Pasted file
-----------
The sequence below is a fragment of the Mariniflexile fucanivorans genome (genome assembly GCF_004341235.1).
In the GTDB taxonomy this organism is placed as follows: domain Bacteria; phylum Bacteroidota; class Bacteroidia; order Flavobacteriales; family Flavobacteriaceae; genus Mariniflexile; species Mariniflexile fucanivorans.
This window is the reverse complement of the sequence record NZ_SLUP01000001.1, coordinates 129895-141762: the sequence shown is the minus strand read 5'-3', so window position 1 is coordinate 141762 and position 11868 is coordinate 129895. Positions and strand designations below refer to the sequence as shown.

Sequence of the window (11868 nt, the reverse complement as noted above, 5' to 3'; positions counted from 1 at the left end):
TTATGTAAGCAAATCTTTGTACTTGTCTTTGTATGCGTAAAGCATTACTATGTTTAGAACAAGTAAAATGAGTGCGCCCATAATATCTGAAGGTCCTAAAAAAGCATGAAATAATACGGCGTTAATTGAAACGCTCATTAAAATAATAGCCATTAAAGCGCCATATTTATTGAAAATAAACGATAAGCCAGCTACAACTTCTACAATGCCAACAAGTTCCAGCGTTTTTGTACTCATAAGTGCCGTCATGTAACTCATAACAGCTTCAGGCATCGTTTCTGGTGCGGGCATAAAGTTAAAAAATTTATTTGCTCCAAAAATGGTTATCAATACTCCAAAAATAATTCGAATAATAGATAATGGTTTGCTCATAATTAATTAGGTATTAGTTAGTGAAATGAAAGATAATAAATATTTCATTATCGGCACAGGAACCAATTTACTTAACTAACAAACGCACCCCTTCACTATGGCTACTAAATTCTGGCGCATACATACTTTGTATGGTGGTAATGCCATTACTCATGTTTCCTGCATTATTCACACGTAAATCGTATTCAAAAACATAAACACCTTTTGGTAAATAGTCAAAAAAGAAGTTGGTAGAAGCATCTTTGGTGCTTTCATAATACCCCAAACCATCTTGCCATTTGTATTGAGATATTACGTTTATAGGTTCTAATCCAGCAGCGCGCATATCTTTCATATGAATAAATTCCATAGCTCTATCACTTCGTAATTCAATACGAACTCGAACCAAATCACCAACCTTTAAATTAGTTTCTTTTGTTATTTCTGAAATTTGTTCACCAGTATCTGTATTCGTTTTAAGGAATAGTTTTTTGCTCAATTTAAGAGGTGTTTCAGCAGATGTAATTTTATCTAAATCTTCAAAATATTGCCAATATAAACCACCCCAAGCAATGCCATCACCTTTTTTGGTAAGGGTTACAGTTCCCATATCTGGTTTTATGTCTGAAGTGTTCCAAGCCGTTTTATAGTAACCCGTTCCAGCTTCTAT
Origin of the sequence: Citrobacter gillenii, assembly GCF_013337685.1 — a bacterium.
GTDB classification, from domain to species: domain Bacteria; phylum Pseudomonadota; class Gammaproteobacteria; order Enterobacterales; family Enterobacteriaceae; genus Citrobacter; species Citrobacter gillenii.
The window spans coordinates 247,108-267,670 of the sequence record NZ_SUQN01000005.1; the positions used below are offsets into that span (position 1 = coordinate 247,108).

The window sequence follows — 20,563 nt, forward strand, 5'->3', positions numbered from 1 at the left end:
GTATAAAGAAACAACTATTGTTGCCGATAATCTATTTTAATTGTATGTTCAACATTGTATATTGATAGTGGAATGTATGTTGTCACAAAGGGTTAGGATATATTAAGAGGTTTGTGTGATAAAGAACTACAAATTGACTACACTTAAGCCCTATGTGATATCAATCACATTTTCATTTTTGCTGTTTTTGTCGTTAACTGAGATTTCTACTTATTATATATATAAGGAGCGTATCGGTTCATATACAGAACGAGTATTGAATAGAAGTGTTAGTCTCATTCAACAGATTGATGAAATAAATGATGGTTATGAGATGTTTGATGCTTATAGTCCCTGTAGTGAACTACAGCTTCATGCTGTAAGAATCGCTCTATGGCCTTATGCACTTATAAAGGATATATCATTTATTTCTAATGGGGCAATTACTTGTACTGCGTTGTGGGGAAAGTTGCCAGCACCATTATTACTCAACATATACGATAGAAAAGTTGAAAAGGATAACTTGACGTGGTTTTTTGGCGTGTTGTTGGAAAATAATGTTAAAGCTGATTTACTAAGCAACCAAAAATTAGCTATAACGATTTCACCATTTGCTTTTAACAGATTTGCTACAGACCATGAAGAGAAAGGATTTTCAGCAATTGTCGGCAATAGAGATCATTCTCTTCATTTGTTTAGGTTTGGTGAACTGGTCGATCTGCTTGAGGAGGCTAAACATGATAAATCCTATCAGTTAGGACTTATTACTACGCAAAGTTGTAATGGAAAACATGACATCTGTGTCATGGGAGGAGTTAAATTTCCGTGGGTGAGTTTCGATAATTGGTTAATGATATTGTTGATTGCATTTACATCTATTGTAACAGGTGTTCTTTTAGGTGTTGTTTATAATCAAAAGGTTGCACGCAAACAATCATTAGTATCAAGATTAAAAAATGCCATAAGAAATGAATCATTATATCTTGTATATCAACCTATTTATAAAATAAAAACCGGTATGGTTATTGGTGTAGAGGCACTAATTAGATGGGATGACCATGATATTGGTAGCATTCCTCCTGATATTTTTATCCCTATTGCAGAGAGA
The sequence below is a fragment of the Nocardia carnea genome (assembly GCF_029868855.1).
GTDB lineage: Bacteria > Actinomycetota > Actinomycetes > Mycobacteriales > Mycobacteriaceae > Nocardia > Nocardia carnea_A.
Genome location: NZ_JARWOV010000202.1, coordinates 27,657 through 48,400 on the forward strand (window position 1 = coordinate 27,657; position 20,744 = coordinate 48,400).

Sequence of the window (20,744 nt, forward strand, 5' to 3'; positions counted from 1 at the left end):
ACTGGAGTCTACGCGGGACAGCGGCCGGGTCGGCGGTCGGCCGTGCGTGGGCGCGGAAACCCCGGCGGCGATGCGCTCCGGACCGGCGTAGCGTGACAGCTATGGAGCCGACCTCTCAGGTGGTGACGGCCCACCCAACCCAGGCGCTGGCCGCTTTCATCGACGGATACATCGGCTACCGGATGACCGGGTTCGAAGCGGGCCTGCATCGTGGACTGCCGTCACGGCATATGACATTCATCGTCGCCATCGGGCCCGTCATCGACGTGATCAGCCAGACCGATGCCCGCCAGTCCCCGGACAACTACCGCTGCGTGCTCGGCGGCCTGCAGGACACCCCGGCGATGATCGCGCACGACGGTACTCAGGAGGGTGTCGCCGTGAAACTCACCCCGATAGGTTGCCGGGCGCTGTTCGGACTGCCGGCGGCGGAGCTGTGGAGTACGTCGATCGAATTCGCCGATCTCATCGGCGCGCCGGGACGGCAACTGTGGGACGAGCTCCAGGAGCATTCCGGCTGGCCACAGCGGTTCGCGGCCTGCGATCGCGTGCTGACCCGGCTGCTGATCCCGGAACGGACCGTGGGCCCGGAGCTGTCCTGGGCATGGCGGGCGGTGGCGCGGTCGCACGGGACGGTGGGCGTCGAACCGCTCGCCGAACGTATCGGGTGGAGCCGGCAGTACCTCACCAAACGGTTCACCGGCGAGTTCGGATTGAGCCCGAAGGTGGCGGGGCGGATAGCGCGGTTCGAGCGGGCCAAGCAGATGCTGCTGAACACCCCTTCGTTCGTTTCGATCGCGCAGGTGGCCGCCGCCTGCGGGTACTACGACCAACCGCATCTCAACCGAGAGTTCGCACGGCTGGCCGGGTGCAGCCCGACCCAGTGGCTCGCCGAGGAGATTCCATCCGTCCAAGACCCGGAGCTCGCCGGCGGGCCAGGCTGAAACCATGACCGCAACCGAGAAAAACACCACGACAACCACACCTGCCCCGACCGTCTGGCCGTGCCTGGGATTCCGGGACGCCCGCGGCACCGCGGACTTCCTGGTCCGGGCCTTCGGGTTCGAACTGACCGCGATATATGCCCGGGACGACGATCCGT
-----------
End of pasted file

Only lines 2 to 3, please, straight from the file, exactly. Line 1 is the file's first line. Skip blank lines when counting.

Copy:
In the GTDB taxonomy this organism is placed as follows: domain Bacteria; phylum Bacteroidota; class Bacteroidia; order Flavobacteriales; family Flavobacteriaceae; genus Mariniflexile; species Mariniflexile fucanivorans.
This window is the reverse complement of the sequence record NZ_SLUP01000001.1, coordinates 129895-141762: the sequence shown is the minus strand read 5'-3', so window position 1 is coordinate 141762 and position 11868 is coordinate 129895. Positions and strand designations below refer to the sequence as shown.